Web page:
1. Introduction

Developing many COVID-19 vaccines across multiple technology platforms in under a year and manufacturing and distributing billions of doses of them while leaving swathes of the world’s population without access in the face of a pandemic is both an incredible achievement [1,2,3] and a terrible indictment of our current health innovation model and of global collaboration and solidarity. An estimated 31% of the world’s population is yet to receive even one dose of a coronavirus vaccine and there are wide disparities [4]. In low-income countries (LICs), only 26% of the population have received a single COVID-19 vaccine dose compared to over 80% in high-income countries (HICs) [5,6]. Inequity has moved on to next-generation COVID-19 vaccines, tackling variants of concern (VOCs). HICs are rolling these vaccines out—despite limited evidence on their effectiveness—while LMICs utilise current batches of first-generation vaccines and will lag months to years behind HICs in access to vaccines that match circulating strains. While lauding the successes, we also need to recognise and tackle the limitations.
COVID-19 sits on a list of diseases including Ebola, Zika, Lassa fever, and a range of known others that the WHO considers high priority for research and development due to their potential to generate future epidemics and pandemics [7,8,9]. Recognizing that a pandemic could be caused by a pathogen currently unknown to cause human disease, the list also includes unknown disease X [10]. Pathogen X will most probably be a zoonosis, most likely an RNA virus, that emerges when the right mix of risk factors converge to allow pathogen X to move from animal populations to human populations to sustained human-to-human transmission [11,12]. The WHO has been working with hundreds of scientists on a series of R&D blueprints for high-risk pathogens [13,14]. Then there is influenza, which is probably the most likely next pandemic. There are mechanisms for flu surveillance, and flu vaccines are regularly updated to try to keep pace with circulating virus strains; however, such vaccines are not designed to meet LMIC needs [15]. LMICs have low rates of vaccination against seasonal influenza, and there is little progress in increasing coverage [16]. Shocking though it may sound, recent epidemics and pandemics might be milder versions of what the world will one day face, including—conceivably—from SARS-CoV-2 [17]. If we ever find ourselves up against a much more pathogenic virus and facing more scientific difficulties in developing a vaccine, our current approach will fail.

2. Tensions between Commercial and Economic Interests and Scientific and Public Health Interests

At the heart of current limitations sits the unresolved tension between, on the one hand, the commercial and economic drivers that underly our pharmaceutical innovation model and, on the other hand, scientific and public health interests. We want better vaccines against SARS-CoV-2 and other high-risk pathogens that are: safe; provide more potent and lasting immunity (including cell-based and potentially broad-spectrum immunity); block virus transmission; are easy to produce, transport, store, and administer, especially in resource-limited settings; and are accessible to all who need them. However, achieving these objectives will require us to resolve this tension.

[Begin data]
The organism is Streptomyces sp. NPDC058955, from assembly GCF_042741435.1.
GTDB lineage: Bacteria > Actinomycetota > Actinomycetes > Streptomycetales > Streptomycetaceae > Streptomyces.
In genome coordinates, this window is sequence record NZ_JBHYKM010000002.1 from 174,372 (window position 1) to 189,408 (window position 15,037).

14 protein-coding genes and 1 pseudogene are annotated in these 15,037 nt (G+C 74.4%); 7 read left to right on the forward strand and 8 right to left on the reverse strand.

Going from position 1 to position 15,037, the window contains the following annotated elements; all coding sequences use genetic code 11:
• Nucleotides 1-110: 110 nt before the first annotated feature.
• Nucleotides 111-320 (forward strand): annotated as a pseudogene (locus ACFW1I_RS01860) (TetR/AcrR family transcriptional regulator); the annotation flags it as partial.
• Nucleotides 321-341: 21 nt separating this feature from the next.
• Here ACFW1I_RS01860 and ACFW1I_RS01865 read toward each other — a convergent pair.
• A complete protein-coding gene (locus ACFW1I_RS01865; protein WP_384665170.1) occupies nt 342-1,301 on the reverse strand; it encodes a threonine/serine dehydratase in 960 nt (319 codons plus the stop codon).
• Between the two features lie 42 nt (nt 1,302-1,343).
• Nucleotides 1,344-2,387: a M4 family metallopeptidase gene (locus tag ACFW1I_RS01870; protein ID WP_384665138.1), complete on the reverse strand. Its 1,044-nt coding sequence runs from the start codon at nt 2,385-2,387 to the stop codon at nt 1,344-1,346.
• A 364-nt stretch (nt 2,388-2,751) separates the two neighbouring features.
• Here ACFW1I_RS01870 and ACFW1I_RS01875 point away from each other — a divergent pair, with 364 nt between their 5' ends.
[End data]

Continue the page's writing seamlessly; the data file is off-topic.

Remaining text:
The tension is exposed most obviously in the inequality of access to vaccines and of scientists from the global South to the means to research solutions for their own health needs. Early decisions, for example of US WARP speed [18,19], regarding which vaccines to promote over competing vaccines, focused largely on the registration needs of private companies and their proprietary technologies and quick regulatory approval in wealthy countries (which shaped clinical trial designs) over rapid, affordable, global access. Many HIC governments compounded this by trying to vaccine-protect their populations before all others, stockpiling spare doses and paying lip service to the WHO recommendation to vaccinate the most vulnerable everywhere first [20,21,22].
The founding documents of COVAX [23], the global mechanism set up in anticipation of this failure and hoping to avoid it, proposed reshaping the R&D process and centralizing procurement and allocation to address the inevitable initial scarcity. However, in its first year, COVAX itself struggled to move up the queue as richer countries bid for and hoarded doses (as many as ten doses per head of population) [24]. Vaccine scarcity was then artificially prolonged by the refusal to share technology. In 2022 and 2023, with the population of many LMICs having acquired (partial) protection by vaccination or infection and doses arriving too late to have much impact [25], the notion of investing heavily in mass vaccination with vaccines against the original COVID-19 strain made less and less sense. Vaccine equity is not about simply scaling up supply over time; it is about ensuring access to appropriate vaccines at the right time for optimal health impact [26]. This requires recipient, not donor, countries to shape product selection and procurement to serve their local requirements.